A few years ago, we already saw it was possible to transmit color signals over NTSC using an ESP8266 board with the signal received on a TV with an analog tuner. CNLohr had to connect an antenna to the I2S pin of his ESP8266 module, and disable WiFi.
But surely we should be able to do the same with ESP32, and potentially even better thanks to the two cores. That’s exactly what Bitluni successfully managed by connecting his LoLin32 board to the composite input of his TV with one handling the TV signal output (in grayscale) and the other core rendering 3D objects in real-time.
But any ESP32 board could be use instead. The hardware connection is very easy. We just need two wires, one connected to the GND pin and outer part of the RCA connector, and the other connected to GPIO 25 (DAC1) and the inner part of the RCA connector.
The software is more complicated, and basically some Arduino code leverages I2S to push data at high speed to the DAC which then converts the digital signal into analog signal fed to the TV. The 3D rendering engine is able to draw 2k triangles at CGA (320×200) resolution, and if I understand correctly, he was memory limited in what he could do, so maybe high resolution 3D rendering is possible on boards with external PSRAM (TBC). The theory and full details about the implementation can be found on Bitluni website. Watch the video below for a demo, and a quick explanation of how it all works.
Thanks to Karl for the tip.
Jean-Luc started CNX Software in 2010 as a part-time endeavor, before quitting his job as a software engineering manager, and starting to write daily news, and reviews full time later in 2011.
4 Replies to “3D Rendering and Video Composite Output on ESP32 Boards”
Slightly off topic but this reminds me the original Sinclair ZX Spectrum used some of the z80 CPU time for its display. The designer even received a patent on the design
Hardware design was by Richard Altwasser of Sinclair Research, and the outward appearance was designed by Sinclair’s industrial designer Rick Dickinson.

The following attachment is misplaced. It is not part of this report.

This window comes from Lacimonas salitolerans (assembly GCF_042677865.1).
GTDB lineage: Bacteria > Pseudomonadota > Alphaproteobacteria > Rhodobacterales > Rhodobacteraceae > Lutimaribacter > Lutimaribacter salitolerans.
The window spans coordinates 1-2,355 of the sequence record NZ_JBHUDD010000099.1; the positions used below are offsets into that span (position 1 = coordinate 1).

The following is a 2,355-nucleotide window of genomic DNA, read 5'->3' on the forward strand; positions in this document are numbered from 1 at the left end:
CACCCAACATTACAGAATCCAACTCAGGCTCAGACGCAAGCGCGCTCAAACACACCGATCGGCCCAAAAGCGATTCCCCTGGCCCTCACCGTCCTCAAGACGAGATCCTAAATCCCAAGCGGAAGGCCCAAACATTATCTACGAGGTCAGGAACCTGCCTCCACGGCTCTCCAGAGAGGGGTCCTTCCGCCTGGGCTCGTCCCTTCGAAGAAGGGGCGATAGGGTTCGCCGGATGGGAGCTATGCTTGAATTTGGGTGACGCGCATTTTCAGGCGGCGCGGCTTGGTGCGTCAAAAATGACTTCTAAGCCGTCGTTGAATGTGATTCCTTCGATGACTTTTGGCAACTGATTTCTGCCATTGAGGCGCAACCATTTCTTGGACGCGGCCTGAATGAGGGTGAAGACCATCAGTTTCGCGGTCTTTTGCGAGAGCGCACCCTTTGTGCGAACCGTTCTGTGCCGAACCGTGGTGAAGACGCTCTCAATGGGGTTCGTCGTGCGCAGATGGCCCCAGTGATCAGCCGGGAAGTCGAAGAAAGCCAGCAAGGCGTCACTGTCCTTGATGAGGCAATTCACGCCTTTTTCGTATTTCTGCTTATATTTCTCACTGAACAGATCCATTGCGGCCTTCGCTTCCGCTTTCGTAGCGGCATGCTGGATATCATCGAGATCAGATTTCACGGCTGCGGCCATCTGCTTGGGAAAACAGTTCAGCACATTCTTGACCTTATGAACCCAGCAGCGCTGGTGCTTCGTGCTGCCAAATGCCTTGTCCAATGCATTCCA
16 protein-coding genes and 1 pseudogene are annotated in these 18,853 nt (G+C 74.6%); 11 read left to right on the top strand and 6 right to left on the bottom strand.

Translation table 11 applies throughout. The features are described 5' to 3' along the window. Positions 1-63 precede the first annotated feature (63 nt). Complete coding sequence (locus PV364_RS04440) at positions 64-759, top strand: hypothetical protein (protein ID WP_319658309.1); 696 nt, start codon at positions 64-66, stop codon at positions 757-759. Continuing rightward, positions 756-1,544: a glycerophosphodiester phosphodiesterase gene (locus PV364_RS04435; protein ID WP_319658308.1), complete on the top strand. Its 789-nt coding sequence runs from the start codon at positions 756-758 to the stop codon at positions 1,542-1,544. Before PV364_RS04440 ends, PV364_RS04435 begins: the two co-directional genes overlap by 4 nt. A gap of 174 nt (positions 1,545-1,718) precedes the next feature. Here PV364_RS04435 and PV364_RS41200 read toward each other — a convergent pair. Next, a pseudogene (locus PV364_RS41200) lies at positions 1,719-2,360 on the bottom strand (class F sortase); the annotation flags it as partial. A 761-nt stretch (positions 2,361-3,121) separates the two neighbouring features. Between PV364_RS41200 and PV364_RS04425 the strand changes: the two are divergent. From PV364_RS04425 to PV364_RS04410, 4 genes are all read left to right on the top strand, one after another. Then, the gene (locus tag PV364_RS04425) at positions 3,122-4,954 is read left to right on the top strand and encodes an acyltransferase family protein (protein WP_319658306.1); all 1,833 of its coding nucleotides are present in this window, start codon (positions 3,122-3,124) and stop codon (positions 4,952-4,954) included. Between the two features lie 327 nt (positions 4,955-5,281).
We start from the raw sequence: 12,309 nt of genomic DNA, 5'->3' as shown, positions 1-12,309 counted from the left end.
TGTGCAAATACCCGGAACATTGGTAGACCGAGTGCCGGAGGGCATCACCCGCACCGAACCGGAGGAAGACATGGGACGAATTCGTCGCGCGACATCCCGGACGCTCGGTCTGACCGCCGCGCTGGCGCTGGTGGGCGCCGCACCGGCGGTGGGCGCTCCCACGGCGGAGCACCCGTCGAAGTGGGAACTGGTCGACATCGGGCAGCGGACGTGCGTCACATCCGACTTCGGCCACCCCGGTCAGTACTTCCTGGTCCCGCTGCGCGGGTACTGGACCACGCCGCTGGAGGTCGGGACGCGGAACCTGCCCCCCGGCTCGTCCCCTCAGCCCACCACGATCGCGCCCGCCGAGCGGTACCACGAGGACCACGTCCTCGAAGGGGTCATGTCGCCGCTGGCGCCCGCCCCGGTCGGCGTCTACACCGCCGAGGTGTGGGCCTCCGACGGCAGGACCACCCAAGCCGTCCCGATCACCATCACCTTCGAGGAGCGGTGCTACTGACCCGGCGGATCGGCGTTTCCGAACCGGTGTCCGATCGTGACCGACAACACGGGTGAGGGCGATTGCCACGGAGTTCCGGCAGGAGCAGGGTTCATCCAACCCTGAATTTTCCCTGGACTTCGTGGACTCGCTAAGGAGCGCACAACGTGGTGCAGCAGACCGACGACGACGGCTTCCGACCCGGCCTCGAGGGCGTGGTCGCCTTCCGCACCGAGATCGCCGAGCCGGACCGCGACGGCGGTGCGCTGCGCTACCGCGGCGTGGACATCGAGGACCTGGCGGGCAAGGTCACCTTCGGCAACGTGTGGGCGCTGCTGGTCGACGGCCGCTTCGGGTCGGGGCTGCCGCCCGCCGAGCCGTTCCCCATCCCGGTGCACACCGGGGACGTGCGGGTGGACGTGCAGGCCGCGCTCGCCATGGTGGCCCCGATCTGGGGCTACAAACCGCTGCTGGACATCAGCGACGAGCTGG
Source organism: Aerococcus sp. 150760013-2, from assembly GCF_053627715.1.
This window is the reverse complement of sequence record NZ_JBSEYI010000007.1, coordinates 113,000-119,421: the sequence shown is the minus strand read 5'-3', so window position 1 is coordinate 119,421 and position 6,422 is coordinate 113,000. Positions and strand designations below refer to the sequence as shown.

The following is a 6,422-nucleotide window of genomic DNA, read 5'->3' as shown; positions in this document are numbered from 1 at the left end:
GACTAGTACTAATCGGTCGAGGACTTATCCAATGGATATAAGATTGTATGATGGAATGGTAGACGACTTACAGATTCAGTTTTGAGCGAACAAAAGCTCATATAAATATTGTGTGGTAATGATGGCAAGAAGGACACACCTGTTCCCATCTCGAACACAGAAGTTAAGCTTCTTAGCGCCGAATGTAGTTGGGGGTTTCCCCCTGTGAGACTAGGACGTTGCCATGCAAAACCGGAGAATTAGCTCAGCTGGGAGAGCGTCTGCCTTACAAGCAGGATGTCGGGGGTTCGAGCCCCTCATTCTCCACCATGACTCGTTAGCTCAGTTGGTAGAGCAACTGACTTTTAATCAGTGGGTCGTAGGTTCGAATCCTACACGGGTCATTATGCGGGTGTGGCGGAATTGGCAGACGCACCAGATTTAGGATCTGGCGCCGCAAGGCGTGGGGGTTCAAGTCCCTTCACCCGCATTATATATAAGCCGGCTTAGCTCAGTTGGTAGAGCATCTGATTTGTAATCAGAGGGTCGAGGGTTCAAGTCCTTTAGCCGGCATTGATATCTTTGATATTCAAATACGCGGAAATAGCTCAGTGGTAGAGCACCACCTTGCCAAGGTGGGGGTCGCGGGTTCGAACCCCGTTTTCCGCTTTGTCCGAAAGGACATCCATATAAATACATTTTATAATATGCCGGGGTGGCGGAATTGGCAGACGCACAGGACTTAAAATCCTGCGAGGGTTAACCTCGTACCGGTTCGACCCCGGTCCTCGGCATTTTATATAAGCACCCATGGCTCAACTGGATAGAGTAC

Video output is through an RF modulator and was designed for use with contemporary television sets, for a simple colour graphic display. Text can be displayed using 32 columns × 24 rows of characters from the ZX Spectrum character set or from a set provided within an application, from a palette of 15 shades: seven colours at two levels of brightness each, plus black. The image resolution is 256×192 with the same colour limitations. To conserve memory, colour is stored separate from the pixel bitmap in a low resolution, 32×24 grid overlay, corresponding to the character cells. In practice, this means that all pixels of an 8×8 character block share one foreground colour and one background colour. Altwasser received a patent for this design.
An “attribute” consists of a foreground and a background colour, a brightness level (normal or bright) and a flashing “flag” which, when set, causes the two colours to swap at regular intervals. This scheme leads to what was dubbed colour clash or attribute clash, where a desired colour of a specific pixel could not necessarily be selected. This became a distinctive feature of the Spectrum, meaning programs, particularly games, had to be designed around this limitation. ”
Video made my day. Respect!
From the performance values I’ve heard of for the PSRAM, don’t expect it to help this application at all. The BW to it is very low and the latency is pretty high. It’s not going to be of use in a racing-the-beam type of application like this.
I higher memory ESP chip would help if they ever make one of those. 😉